The weather here in northern Maine has been daunting to say the least. After a long, long, VERY cold winter that stretched well into spring, when below-zero temps were the rule more than the exception from October through April, now May has come in March-and-April style with rain and wind and chilly days. I was spoiled one or two days last week with a bit of warm sun and did a smidge of yard work, but not much. I’d planned to get my veggie plot ready to go, but that never happened. Now it’s too wet to do anything with seeds like lettuce and carrots and green onions. The old adage, “sow dry, set wet,” applies, and I intend to stand by it. Who wants seeds rotting in the ground? I’m tempted to sow them inside and set them out later when—and IF—the weather improves.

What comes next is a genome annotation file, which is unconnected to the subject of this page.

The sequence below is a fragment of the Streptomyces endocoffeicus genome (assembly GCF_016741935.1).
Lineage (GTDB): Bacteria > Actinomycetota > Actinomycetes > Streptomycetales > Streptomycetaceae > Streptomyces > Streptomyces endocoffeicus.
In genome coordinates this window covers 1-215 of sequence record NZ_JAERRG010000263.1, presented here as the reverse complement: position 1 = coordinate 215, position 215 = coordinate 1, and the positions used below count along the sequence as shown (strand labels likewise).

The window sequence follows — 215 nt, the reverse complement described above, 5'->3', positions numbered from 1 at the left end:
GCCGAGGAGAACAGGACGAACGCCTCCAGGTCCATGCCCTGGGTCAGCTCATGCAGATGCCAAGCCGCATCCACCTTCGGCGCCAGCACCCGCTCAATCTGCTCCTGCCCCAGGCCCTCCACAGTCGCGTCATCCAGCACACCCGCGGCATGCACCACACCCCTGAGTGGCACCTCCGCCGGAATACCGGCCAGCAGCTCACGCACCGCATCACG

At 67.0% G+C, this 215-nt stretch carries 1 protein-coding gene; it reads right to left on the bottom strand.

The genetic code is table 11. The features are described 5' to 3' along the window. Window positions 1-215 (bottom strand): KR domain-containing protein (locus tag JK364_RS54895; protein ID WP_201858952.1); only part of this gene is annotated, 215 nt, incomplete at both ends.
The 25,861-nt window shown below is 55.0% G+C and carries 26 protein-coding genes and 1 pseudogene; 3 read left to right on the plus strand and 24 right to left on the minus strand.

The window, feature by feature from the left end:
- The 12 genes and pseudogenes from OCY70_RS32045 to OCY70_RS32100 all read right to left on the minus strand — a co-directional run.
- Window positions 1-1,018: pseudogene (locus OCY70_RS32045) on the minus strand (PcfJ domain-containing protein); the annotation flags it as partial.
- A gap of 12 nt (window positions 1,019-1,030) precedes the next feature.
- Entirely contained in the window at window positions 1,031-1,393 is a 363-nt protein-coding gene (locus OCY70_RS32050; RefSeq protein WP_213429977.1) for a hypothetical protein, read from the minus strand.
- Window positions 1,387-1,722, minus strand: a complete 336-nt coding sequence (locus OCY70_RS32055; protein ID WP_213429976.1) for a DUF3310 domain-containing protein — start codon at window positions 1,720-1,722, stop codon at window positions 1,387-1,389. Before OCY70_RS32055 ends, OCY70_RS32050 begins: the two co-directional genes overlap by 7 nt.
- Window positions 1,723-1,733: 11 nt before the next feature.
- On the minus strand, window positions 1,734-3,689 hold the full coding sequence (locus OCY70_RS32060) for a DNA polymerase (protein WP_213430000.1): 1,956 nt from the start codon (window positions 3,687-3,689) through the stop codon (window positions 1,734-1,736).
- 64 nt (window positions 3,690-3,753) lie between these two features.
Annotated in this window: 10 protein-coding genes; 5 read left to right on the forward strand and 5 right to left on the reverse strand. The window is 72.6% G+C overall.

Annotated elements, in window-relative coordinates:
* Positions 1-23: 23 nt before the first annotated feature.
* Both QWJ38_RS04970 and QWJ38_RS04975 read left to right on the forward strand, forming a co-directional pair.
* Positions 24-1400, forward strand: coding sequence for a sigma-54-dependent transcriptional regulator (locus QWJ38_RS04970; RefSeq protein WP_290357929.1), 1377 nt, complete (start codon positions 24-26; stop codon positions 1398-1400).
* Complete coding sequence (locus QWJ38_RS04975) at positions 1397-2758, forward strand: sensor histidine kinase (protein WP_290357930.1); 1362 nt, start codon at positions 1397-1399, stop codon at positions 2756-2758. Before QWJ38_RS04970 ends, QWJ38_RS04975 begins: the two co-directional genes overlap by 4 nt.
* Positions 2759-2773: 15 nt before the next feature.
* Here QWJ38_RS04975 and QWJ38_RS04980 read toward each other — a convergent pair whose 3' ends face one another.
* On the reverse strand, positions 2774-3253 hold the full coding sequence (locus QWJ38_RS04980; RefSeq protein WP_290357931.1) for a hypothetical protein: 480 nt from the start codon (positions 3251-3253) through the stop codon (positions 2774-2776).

According to the forecast, the break will come this weekend, just in time for the holiday. Woo hoo! I’m ready. On Thursday I’ll post this week’s recipes for some delicious dishes you can prepare, some even ahead of time, to help honor those who have fought and died for us, and to remember those who have touched our lives and passed on.
Coltsfoot, about 1″ diameter
Crocuses by my front door
You’ll find I’m a kind of nutcase when it comes to my passion for native plants and flowers AND perennials. I’ll probably pepper this blog with plenty of photos and factoids about them, so bear with me.
Two reliable harbingers of spring are coltsfoot and crocuses. Coltsfoot flowers emerge before the leaves. Everyone mistakes them for dandelions, but they’re a long-recognized medicinal plant with beautiful vine-like foliage that loves to explode out of the woods and cascade down roadsides and into rich ditches. Many pharmacies in Europe use the leaf shape for their signage. It’s one of those plants that people rarely notice, but once you learn about it, you’ll see it everywhere!
Have a safe and peaceful holiday weekend.